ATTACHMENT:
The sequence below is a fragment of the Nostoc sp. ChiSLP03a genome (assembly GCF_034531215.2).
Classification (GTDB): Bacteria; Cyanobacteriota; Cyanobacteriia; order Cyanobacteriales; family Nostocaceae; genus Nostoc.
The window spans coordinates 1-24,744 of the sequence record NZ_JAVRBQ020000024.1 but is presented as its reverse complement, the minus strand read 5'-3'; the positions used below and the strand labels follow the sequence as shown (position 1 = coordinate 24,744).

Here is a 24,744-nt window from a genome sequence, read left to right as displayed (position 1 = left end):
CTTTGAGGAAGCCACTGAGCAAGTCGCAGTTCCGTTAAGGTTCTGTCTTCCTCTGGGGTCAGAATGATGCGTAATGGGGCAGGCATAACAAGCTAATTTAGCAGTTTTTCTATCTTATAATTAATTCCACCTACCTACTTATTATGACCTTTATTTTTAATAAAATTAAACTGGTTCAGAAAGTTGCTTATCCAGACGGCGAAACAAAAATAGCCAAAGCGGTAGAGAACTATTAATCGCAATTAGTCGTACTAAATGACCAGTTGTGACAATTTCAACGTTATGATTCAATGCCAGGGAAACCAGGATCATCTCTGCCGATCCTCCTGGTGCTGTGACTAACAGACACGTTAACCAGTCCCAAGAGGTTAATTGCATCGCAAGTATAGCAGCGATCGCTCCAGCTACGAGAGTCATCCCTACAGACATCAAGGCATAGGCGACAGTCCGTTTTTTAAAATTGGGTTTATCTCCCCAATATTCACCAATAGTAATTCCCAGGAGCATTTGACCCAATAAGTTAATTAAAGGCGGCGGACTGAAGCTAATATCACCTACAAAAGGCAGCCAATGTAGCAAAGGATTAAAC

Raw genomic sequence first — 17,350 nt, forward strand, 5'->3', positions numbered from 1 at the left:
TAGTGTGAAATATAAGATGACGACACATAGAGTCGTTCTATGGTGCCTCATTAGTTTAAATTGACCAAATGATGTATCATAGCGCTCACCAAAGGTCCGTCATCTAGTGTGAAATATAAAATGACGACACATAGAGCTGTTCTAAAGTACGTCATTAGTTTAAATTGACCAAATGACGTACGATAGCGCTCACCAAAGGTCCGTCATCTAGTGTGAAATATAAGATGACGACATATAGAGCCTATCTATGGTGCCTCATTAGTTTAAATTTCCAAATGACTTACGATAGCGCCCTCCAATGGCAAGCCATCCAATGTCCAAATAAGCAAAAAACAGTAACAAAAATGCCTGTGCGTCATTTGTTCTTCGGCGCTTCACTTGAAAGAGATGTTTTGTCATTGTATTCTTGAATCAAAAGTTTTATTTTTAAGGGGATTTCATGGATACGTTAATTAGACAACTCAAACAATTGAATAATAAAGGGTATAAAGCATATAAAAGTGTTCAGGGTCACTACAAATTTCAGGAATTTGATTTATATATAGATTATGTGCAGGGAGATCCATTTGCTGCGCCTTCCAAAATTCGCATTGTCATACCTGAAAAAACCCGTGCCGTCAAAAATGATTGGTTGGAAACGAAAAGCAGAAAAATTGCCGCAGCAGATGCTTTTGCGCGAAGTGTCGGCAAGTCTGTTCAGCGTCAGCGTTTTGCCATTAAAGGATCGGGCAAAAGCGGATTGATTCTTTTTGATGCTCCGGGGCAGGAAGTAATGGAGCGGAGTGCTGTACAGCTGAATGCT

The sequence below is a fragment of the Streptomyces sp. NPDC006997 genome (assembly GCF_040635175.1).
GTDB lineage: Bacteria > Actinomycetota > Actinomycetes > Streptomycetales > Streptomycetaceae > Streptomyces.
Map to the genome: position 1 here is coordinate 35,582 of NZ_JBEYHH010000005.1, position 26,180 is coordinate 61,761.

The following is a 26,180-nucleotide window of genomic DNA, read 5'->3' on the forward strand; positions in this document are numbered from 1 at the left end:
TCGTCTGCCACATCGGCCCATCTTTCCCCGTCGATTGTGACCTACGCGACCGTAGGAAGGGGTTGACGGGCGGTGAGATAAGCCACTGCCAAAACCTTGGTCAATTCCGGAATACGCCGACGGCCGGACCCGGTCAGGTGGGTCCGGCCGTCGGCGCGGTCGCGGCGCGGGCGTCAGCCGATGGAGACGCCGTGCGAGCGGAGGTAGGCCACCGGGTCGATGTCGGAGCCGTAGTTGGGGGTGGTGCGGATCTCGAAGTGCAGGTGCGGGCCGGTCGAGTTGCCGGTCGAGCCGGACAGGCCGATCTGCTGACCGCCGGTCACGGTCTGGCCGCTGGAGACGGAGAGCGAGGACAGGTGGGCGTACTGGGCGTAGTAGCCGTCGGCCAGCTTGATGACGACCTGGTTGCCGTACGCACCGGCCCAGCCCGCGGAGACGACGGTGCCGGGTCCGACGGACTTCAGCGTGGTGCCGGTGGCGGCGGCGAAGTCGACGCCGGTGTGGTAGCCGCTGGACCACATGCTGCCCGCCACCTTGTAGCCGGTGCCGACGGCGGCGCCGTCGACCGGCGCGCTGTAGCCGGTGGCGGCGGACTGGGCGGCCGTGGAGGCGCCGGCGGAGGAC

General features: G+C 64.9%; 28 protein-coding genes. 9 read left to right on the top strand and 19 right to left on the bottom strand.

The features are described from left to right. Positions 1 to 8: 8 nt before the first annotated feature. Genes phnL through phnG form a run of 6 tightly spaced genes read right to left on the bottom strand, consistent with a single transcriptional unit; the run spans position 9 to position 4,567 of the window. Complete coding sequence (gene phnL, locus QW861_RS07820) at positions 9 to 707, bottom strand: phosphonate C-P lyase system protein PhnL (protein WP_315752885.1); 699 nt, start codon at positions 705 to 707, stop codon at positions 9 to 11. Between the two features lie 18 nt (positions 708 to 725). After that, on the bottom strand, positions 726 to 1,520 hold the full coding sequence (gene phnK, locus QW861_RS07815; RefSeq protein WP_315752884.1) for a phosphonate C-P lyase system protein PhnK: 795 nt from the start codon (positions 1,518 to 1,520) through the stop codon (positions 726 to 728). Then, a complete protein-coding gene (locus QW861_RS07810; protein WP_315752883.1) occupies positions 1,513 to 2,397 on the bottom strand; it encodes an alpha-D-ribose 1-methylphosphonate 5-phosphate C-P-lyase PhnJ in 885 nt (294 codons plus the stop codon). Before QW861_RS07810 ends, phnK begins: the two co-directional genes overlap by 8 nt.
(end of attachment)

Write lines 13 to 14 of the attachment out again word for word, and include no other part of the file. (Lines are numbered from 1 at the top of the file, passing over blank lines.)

General features: G+C 64.9%; 28 protein-coding genes. 9 read left to right on the top strand and 19 right to left on the bottom strand.

The features are described from left to right. Positions 1 to 8: 8 nt before the first annotated feature. Genes phnL through phnG form a run of 6 tightly spaced genes read right to left on the bottom strand, consistent with a single transcriptional unit; the run spans position 9 to position 4,567 of the window. Complete coding sequence (gene phnL, locus QW861_RS07820) at positions 9 to 707, bottom strand: phosphonate C-P lyase system protein PhnL (protein WP_315752885.1); 699 nt, start codon at positions 705 to 707, stop codon at positions 9 to 11. Between the two features lie 18 nt (positions 708 to 725). After that, on the bottom strand, positions 726 to 1,520 hold the full coding sequence (gene phnK, locus QW861_RS07815; RefSeq protein WP_315752884.1) for a phosphonate C-P lyase system protein PhnK: 795 nt from the start codon (positions 1,518 to 1,520) through the stop codon (positions 726 to 728). Then, a complete protein-coding gene (locus QW861_RS07810; protein WP_315752883.1) occupies positions 1,513 to 2,397 on the bottom strand; it encodes an alpha-D-ribose 1-methylphosphonate 5-phosphate C-P-lyase PhnJ in 885 nt (294 codons plus the stop codon). Before QW861_RS07810 ends, phnK begins: the two co-directional genes overlap by 8 nt.